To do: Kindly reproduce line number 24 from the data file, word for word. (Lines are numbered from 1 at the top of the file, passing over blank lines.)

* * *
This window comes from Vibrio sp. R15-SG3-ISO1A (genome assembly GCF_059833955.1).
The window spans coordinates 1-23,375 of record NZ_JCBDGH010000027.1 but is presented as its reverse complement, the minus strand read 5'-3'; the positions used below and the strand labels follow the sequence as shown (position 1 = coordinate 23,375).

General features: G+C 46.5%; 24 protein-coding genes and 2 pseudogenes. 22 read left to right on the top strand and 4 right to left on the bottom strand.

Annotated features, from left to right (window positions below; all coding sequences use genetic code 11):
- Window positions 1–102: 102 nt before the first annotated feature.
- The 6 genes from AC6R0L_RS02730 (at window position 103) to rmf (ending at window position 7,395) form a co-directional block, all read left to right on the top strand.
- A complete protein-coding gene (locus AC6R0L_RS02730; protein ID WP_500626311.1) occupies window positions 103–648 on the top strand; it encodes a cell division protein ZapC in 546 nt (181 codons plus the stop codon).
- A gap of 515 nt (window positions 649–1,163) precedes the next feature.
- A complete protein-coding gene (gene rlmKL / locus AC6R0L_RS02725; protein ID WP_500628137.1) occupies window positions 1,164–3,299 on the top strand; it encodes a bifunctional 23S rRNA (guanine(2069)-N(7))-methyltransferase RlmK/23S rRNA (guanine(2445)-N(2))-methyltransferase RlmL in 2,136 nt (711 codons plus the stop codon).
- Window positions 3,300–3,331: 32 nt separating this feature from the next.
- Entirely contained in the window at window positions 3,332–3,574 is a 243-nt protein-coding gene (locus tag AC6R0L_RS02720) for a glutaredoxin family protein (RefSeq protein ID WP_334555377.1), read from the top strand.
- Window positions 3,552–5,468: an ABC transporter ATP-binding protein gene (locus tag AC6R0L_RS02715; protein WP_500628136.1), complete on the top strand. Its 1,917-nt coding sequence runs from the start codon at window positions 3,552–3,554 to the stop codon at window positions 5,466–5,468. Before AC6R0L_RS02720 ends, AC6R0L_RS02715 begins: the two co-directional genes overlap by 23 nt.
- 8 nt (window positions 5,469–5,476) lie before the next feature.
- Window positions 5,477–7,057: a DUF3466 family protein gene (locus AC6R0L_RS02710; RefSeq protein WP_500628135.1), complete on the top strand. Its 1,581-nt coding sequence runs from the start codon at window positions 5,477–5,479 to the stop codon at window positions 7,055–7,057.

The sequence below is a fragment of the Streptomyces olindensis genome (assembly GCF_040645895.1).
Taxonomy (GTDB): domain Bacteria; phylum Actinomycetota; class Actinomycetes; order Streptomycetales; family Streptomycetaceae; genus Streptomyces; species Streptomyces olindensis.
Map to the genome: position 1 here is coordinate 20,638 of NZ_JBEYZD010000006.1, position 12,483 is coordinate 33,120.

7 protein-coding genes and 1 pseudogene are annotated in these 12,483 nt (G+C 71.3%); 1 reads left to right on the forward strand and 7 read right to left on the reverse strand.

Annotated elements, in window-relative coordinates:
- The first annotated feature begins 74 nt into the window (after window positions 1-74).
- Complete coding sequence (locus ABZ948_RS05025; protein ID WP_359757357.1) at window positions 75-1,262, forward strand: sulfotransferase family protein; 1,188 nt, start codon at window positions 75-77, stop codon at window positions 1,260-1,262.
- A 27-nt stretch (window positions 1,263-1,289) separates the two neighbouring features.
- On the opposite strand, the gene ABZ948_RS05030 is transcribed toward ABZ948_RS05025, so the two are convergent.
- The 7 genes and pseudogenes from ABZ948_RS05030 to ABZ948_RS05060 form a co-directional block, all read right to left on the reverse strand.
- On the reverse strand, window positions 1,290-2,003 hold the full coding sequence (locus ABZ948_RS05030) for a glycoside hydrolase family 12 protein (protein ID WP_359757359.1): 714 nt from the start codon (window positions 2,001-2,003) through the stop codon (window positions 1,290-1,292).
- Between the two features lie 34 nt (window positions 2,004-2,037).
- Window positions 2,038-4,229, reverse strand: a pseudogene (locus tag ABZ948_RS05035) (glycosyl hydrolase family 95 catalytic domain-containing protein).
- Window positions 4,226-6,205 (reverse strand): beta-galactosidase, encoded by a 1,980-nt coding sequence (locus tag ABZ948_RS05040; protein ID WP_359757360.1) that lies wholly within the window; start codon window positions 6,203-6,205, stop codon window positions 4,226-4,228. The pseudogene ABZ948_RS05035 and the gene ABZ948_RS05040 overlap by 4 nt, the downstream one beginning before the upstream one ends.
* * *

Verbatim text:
- The 7 genes and pseudogenes from ABZ948_RS05030 to ABZ948_RS05060 form a co-directional block, all read right to left on the reverse strand.